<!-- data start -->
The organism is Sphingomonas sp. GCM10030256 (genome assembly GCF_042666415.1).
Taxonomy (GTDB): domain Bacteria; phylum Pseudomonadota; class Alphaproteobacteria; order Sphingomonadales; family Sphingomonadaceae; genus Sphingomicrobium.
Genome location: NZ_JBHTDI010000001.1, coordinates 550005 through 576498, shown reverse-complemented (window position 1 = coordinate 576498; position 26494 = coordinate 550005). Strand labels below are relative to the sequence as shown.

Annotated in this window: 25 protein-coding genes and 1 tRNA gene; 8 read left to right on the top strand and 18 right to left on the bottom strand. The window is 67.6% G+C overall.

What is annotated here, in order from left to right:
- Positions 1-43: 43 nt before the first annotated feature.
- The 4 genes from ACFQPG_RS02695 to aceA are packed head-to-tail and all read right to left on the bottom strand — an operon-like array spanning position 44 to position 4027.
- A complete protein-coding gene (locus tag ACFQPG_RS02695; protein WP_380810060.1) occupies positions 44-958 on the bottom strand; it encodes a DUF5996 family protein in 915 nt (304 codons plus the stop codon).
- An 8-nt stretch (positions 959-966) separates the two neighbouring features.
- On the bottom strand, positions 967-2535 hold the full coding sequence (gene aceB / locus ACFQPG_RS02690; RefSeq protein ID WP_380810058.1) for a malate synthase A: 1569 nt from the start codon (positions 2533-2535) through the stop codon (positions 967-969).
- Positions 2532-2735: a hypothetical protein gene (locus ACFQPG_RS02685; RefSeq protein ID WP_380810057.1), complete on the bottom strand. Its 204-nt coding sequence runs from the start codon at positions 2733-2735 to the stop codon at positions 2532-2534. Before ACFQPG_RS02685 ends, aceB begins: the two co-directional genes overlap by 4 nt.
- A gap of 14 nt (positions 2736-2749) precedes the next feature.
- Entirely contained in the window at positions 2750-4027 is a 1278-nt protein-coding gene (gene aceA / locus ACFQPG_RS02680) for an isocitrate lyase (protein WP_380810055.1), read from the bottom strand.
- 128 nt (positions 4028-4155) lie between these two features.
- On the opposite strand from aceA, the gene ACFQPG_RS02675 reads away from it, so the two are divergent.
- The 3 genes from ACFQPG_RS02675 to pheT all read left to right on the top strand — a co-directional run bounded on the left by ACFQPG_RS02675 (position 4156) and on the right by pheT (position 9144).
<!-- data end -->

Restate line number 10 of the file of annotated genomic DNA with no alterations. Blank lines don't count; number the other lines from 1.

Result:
- On the bottom strand, positions 967-2535 hold the full coding sequence (gene aceB / locus ACFQPG_RS02690; RefSeq protein ID WP_380810058.1) for a malate synthase A: 1569 nt from the start codon (positions 2533-2535) through the stop codon (positions 967-969).